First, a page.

Religion preaches practices for self discipline through which the character is shaped. No religion preaches avenues for development of society and nation. These are to be learned by individuals from moral values and principles of life. Blaming Quran and Islam for the evils afflicting the Muslim world is like defiling the church because of wrath against the priest. Muslim countries have produced intelligentsia who are competent to lead their nation / province through their well known and widely acknowledged ethics and values of human life and respect for humanity. The disconnect seen by the author is because of religious bigotry impeding the rise of such intelligentsia.
Muhammad Adeel Saleem
Jan 25, 2013 08:24pm
Mr.Anoop and Mr.Srichand, I am drawing your attention. first, You both must understand the core meaning of Islam Islam comes from the word Salaam which means peace and also means submitting one`s will to Allah. Let us start with the very basic concept of religion.To a non-Muslim nurtured on a traditional concept of religion,it is only a private relationship between man & His Creator.But for a Muslim,religion comprehends the whole of life:its pattern of thought and behavior. It posits the ideal of a life in which,from the cradle to the grave,not a single moment is spent out of tune with or merely not provided for by a religious ruling.No sphere is left in which the thoughts and deeds of a Muslim- both in his personal and public life- are inconsequential for his fate in the Hereafter. That is the reason why God exhorts people to accept Islam in its entirely, [O you who believe! Come all of you into submission (to Him):follow not the footsteps of the devil.He is open enemy for you.] (Al-Baqarah 2:208) Islam is the only religion of the world which knows no distinction between the religious and secular,but views in one sweep the entire life of humanity. The philosophy of ethics,law and morals,manners and mores,arts and sciences, forms of social,political and economic organization,including the nature of family and marriage-side by side with the problems of worship and theology-have their legitimate place in the all-inclusive system of islam. The Qur`an calls upon Muslims to say: [Verily my prayers and my sacrifices and my life and death are all for Allah] (Al-An`am 6:162) It means that the whole life of people in all its spheres should be an expression of complete submission to Allah,the Creator of this universe and the Rightful Master. The word ''Ibadah''( Arabic for worship) does not signify worship only.It stands for submission and prayer,and worship is only a symbol of submission.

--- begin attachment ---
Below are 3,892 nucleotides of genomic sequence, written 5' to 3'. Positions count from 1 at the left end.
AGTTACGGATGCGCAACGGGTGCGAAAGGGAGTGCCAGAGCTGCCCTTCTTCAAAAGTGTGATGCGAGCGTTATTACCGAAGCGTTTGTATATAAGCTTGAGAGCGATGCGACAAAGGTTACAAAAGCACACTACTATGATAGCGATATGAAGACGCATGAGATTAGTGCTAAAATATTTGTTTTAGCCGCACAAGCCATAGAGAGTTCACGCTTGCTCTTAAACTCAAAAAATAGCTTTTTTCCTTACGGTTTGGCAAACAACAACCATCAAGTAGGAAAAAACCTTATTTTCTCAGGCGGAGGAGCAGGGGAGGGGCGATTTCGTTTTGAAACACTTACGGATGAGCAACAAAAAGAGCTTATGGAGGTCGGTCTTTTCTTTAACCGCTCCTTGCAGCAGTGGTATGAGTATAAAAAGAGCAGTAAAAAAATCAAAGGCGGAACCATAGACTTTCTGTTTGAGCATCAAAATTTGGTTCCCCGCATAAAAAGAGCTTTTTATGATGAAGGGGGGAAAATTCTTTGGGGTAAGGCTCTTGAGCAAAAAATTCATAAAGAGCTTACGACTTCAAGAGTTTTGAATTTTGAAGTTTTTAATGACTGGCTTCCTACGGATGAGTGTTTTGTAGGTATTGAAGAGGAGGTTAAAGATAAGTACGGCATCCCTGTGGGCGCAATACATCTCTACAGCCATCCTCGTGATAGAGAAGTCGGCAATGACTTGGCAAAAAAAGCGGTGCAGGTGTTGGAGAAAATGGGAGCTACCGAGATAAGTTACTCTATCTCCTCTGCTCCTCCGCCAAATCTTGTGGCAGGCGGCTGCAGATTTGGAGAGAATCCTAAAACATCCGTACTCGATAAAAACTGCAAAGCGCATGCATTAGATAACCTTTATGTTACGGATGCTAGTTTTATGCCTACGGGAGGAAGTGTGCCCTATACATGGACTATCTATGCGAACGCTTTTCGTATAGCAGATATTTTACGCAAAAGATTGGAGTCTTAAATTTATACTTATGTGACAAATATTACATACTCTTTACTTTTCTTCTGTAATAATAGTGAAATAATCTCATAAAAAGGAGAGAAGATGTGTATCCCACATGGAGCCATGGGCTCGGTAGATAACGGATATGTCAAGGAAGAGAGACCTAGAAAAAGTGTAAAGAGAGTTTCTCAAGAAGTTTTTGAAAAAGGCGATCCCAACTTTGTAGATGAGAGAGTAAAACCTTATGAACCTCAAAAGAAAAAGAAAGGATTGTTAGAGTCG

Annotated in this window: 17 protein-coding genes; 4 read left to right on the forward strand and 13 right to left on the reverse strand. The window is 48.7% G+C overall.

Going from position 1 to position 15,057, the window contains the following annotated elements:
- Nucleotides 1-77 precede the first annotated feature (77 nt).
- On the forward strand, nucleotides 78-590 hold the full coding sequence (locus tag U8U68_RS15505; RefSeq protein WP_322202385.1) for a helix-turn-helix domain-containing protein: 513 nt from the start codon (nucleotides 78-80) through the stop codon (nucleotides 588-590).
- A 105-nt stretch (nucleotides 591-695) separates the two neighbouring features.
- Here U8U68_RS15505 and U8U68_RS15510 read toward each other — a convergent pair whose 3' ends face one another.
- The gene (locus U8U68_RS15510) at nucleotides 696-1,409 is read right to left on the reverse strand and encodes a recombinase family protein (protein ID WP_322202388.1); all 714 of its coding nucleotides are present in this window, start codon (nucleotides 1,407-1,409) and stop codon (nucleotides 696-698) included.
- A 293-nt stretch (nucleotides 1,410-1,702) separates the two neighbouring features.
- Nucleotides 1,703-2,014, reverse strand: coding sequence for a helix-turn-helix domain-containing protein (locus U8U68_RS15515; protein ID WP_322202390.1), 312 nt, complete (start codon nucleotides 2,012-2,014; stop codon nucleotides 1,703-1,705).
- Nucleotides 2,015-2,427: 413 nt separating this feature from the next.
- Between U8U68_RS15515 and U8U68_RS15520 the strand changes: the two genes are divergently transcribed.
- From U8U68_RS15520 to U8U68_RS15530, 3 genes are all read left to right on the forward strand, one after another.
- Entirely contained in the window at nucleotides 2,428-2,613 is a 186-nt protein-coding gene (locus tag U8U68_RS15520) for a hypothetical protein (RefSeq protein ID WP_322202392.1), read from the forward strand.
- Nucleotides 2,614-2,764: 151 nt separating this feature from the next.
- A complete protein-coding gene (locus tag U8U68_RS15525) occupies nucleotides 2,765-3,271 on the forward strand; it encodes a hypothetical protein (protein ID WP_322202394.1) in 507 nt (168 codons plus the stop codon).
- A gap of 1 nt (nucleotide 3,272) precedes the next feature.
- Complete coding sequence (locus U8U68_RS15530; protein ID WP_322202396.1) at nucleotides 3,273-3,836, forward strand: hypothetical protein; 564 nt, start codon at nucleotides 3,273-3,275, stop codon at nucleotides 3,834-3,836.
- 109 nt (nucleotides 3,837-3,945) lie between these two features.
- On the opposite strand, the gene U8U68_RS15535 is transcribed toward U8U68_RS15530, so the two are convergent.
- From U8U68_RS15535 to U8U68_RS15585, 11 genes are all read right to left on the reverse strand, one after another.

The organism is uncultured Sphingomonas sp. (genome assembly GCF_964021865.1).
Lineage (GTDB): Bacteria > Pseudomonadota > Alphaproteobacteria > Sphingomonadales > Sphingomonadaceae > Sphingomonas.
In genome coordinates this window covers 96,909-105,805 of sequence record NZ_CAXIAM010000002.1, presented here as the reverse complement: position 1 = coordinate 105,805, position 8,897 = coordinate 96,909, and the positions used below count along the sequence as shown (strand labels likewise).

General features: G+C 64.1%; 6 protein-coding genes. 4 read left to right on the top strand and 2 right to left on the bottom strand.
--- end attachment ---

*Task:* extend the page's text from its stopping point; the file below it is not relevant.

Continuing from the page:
akhter husain
Jan 26, 2013 07:47pm